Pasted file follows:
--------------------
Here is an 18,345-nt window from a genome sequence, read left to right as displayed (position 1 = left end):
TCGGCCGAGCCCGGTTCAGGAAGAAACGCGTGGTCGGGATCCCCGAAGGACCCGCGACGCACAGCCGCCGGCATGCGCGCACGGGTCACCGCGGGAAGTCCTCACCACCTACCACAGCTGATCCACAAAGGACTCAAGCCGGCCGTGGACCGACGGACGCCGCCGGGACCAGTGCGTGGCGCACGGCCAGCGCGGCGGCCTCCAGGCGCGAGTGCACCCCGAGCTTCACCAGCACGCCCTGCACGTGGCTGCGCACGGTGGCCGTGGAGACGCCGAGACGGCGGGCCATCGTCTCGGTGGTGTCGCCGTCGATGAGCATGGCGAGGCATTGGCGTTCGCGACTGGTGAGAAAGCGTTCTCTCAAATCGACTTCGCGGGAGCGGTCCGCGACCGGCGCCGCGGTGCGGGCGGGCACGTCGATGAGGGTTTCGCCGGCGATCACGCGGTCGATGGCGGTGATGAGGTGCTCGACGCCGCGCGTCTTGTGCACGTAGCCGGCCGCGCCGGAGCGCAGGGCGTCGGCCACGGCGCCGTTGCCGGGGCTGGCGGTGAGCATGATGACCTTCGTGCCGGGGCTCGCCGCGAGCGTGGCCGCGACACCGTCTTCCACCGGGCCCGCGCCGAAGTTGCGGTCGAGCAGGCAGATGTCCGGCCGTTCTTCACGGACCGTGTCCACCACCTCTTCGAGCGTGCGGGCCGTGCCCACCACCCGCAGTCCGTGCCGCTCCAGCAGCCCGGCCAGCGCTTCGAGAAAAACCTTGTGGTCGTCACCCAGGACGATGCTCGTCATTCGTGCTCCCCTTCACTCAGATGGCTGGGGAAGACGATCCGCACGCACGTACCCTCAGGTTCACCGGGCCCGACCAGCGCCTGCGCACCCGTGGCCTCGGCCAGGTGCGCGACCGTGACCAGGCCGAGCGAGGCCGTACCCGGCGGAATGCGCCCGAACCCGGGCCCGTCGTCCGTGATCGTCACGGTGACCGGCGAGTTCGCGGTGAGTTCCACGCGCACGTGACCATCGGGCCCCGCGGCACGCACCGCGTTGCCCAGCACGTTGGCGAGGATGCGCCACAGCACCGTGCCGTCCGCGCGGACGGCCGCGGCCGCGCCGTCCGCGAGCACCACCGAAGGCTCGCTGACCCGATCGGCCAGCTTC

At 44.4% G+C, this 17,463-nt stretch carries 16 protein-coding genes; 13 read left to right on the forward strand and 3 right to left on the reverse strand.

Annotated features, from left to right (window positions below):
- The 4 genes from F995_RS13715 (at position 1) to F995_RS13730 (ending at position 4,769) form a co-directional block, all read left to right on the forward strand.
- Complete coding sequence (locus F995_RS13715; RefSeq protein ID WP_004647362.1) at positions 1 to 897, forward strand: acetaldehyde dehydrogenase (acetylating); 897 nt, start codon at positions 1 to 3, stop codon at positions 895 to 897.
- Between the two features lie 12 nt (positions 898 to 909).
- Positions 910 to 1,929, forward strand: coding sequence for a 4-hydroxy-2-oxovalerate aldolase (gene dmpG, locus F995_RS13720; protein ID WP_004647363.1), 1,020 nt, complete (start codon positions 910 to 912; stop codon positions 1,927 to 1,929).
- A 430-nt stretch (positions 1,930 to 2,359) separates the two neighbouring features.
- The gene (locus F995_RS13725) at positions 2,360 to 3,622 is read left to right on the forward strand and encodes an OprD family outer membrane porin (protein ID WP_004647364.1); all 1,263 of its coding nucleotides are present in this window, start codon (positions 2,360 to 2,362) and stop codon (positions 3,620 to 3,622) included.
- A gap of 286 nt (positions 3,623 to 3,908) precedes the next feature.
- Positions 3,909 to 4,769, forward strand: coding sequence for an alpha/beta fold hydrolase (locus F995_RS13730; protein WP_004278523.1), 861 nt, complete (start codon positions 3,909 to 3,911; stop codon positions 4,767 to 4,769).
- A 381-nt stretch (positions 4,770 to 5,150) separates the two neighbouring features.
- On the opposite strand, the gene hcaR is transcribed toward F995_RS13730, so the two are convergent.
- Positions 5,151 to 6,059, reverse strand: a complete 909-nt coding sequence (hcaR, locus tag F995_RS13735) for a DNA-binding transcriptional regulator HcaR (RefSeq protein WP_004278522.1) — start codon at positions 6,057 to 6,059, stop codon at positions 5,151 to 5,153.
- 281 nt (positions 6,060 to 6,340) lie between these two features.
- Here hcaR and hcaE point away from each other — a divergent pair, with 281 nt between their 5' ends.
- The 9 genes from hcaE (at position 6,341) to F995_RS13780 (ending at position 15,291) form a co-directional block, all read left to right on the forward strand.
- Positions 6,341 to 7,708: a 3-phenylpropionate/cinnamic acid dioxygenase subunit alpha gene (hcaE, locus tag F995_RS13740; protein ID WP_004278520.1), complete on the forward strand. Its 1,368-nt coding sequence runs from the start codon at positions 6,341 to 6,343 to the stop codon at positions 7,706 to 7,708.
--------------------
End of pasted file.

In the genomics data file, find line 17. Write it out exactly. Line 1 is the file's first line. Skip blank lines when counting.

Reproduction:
- Here hcaR and hcaE point away from each other — a divergent pair, with 281 nt between their 5' ends.